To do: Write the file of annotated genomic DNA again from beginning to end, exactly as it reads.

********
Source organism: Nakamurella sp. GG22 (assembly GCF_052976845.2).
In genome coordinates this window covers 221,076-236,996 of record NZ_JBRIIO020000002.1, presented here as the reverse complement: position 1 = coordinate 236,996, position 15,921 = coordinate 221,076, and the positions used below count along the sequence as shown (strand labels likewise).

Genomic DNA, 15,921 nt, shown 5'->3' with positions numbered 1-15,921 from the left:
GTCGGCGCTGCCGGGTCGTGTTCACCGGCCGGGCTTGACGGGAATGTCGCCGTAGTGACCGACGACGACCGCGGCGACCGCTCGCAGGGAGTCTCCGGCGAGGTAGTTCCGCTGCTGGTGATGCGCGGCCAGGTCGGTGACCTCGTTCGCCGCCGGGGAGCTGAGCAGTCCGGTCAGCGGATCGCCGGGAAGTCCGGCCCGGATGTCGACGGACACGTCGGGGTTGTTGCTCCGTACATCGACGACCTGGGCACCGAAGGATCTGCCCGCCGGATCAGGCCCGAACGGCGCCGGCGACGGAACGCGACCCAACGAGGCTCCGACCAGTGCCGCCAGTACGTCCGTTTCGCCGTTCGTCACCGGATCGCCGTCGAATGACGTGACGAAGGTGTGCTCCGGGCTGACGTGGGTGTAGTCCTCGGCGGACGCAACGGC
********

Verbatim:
Source organism: Nakamurella sp. GG22 (assembly GCF_052976845.2).
In genome coordinates this window covers 221,076-236,996 of record NZ_JBRIIO020000002.1, presented here as the reverse complement: position 1 = coordinate 236,996, position 15,921 = coordinate 221,076, and the positions used below count along the sequence as shown (strand labels likewise).

Genomic DNA, 15,921 nt, shown 5'->3' with positions numbered 1-15,921 from the left:
GTCGGCGCTGCCGGGTCGTGTTCACCGGCCGGGCTTGACGGGAATGTCGCCGTAGTGACCGACGACGACCGCGGCGACCGCTCGCAGGGAGTCTCCGGCGAGGTAGTTCCGCTGCTGGTGATGCGCGGCCAGGTCGGTGACCTCGTTCGCCGCCGGGGAGCTGAGCAGTCCGGTCAGCGGATCGCCGGGAAGTCCGGCCCGGATGTCGACGGACACGTCGGGGTTGTTGCTCCGTACATCGACGACCTGGGCACCGAAGGATCTGCCCGCCGGATCAGGCCCGAACGGCGCCGGCGACGGAACGCGACCCAACGAGGCTCCGACCAGTGCCGCCAGTACGTCCGTTTCGCCGTTCGTCACCGGATCGCCGTCGAATGACGTGACGAAGGTGTGCTCCGGGCTGACGTGGGTGTAGTCCTCGGCGGACGCAACGGC